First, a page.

Do you know anyone who is career oriented, yet also gullible and docile enough to become Moldova’s next prime minister? I am not sure I do, but I suspect there are plenty. The bigger question being, does Moldova need such a premier or has it had enough… In a brief but already tumultuous independent political history, Moldova has had eleven prime ministers and three interim prime ministers. In fact, incumbent Natalia Gherman already broke the record for the longest-serving acting prime minister who never got the Parliament’s blessing. Serafim Urechean and Vitalie Pirlog severed 14 and 11 days respectively. Gherman passed the three weeks benchmark and is likely to at least make it to a full month. She publicly denied carrying any ambition to be appointed PM, opting for the MFAEI instead. Who can blame her?
One reason for Gherman’s reluctance could be that, for better or worse, all of Moldova’s prime ministers have had one thing in common – very little real power. Up to 2009, most of political power resided with the president or better say his close advisers – grey eminences. As the Alliance for European Integration came to power in September 2009, the role of Moldova’s PM grew exponentially. The country’s political system started to reflect better what it actually was – a parliamentary republic. But this experiment ended abruptly on February 13, 2013 when Filat withdrew from the ruling coalition agreement. In response, three weeks later he got censured by Parliament on allegations of corruption, abuse of power and influence peddling, which made him unfit for the highest executive office, according to the Constitutional Court ruling of April 22, 2013. Curiously, the main architect of that ruling, Court Chairman Alexandru Tanase, apparently changed his mind, now saying that Filat can become PM again.
Bearing all that in mind, who should become Moldova’s next prime minister? Well, the answer is actually relatively simple – just do the math. Since the number of seats of all four potential coalition partners is relatively close, except for the liberals, any headliner from these parties could get the nod. Let us review potential candidates from these four parties. Liberals are the least likely to seek/get the spot because Ghimpu wants to be President and Chirtoaca cannot leave the mayor’s office he had just won. Communists are also unlikely to get the position even though they have suggested that their mayoral candidate Vasili Chirtoaca would be a good candidate. It leaves us with the Democrats and the Lib-Dems. Just like Ghimpu, Lupu could score a hat-trick by holding all three main offices in the country. Yet, Lupu, just like Ghimpu, would most likely prefer the Presidential seat. Thus, Plahotniuc would be PD’s strongest contender, and his protégé, incumbent Speaker Candu, a close second. Yet, if we agree that holding real power is a prerequisite for a better than average governance process, then Plahotniuc is the obvious choice for the Democrats. Lately, PLDM has floated around the names of three highly deserving contenders: Valeriu Strelet, Maia Sandu and Stela Mocan. Even though all three candidates could potentially stand a chance, this looks more like a PR stunt on PLDM’s behalf. The party’s only real candidate remains Filat.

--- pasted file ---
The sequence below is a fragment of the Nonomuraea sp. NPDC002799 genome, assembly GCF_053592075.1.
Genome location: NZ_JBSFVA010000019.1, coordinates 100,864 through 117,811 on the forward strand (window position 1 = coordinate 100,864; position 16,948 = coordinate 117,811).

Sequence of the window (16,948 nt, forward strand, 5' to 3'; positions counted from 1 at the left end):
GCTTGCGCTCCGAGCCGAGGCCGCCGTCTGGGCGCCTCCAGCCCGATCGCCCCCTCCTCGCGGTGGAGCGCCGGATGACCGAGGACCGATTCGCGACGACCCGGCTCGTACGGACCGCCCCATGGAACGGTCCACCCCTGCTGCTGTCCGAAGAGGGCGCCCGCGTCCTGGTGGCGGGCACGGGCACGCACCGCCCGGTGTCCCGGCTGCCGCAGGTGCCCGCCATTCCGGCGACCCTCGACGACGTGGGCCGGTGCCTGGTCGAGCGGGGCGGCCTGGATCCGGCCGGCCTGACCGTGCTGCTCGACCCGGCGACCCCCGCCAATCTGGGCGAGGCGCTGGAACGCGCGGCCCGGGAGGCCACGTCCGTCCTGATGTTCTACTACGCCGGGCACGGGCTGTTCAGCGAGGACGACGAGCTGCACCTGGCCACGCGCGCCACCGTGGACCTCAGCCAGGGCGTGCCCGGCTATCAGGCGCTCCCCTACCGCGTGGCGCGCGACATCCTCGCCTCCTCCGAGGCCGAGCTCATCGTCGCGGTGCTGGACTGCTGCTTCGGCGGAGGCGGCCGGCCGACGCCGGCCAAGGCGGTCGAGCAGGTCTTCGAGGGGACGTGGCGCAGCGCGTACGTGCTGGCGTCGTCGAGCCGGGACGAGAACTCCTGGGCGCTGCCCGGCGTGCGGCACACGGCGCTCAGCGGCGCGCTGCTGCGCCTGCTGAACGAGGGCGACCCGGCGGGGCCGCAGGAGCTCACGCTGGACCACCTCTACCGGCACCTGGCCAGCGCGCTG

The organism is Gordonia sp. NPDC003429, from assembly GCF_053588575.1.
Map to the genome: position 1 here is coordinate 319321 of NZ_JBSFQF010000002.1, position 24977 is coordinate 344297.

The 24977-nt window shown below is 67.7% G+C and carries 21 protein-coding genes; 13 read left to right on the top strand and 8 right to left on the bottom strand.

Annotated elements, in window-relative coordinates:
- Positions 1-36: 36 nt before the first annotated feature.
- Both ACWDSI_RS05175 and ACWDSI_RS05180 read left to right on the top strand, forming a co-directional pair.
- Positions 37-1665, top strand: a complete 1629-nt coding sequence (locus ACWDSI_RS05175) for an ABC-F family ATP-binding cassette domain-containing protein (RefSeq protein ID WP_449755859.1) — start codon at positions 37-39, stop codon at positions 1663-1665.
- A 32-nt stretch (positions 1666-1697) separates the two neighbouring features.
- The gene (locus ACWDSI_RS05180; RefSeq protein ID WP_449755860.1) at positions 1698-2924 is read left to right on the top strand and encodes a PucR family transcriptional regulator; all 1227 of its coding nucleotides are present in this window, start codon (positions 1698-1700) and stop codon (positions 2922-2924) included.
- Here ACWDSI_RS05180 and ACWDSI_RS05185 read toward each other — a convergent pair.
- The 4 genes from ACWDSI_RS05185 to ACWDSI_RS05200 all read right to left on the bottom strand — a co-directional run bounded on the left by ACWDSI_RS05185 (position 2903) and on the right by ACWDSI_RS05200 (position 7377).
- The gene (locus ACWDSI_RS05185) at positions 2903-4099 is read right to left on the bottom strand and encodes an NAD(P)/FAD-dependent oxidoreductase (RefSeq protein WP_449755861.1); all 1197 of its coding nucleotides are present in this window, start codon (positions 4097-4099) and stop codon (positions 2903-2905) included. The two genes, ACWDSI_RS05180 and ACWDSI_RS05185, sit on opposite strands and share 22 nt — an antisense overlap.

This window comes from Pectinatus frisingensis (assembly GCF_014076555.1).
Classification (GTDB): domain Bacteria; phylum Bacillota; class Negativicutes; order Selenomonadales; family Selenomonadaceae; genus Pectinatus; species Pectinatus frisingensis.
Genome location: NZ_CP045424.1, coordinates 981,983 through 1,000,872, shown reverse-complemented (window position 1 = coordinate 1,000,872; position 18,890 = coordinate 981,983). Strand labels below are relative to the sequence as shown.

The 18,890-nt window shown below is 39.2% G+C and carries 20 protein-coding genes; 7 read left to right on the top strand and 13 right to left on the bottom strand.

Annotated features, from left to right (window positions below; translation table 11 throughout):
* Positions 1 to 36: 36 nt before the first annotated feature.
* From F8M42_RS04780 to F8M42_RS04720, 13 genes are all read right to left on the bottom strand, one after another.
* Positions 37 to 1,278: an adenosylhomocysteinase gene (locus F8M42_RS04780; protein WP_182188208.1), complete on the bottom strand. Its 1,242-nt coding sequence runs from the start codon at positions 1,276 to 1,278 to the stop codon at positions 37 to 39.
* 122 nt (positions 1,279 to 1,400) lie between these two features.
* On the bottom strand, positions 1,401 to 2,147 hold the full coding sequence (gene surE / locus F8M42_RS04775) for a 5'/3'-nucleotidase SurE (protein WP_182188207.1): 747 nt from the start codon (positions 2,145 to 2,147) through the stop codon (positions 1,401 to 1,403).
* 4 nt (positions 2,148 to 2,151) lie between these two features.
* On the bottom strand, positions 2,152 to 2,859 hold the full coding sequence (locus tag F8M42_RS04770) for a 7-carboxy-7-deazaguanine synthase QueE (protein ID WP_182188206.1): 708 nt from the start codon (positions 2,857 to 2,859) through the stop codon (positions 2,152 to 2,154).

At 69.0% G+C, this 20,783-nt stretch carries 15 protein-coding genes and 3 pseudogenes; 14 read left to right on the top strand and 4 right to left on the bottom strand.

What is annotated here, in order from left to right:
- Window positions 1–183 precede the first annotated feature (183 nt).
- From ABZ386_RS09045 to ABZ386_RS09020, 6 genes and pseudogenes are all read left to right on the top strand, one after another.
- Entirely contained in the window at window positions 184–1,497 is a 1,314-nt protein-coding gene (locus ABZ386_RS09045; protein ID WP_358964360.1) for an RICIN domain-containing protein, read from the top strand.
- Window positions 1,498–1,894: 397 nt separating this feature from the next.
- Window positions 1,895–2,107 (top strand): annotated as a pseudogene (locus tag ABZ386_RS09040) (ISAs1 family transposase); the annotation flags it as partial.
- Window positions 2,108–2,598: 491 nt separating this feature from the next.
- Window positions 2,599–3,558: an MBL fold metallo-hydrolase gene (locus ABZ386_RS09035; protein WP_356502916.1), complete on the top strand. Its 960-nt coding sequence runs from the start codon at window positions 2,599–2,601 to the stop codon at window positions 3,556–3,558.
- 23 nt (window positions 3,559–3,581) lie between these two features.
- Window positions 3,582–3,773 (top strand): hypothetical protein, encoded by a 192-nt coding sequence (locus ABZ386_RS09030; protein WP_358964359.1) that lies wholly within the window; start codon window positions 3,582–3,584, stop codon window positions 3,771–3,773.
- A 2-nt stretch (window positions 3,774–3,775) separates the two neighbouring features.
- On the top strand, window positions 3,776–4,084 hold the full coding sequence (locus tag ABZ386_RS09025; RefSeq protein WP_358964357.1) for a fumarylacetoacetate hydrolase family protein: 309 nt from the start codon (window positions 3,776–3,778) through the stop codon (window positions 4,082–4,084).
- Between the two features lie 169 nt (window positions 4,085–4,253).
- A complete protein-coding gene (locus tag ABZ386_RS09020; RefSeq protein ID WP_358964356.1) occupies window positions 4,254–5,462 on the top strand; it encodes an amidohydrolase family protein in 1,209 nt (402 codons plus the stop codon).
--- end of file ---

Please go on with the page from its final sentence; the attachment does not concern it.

Furthermore, as PLDM and PD presumably agreed to simply add either liberals or communists to their current power sharing agreement, thus, Filat is a front-runner for the prime minister’s office. Yet, if that agreement were to be reviewed then Candu becomes a real contender, because Plahotniuc feels more comfortable doing what he does best – pulling the strings. Instead of using proxies like Leanca and Gaburici, Filat and Plahotniuc need to engage in real competition so that Moldova stands a chance to overcome its current troubles, ironically largely a result of this very rivalry. Odd as it may sound, these two political leaders remain the most powerful decision makers in the country, backed by two strong parties. It actually hurts admitting that Filat and Plahotniuc are Moldova’s only option at the moment, but democracy is a work in progress. If the last 20 years of Moldovan political history is any indication, next Parliamentary election will bring a considerable reshuffle of the national political elite. Maybe then will Moldova finally get a true kamikaze prime minister who would do the right thing despite political expediency. Meanwhile Filat and Plahotniuc should have the decency to hold the country in one piece. Can they make this sacrifice or is it too much to ask?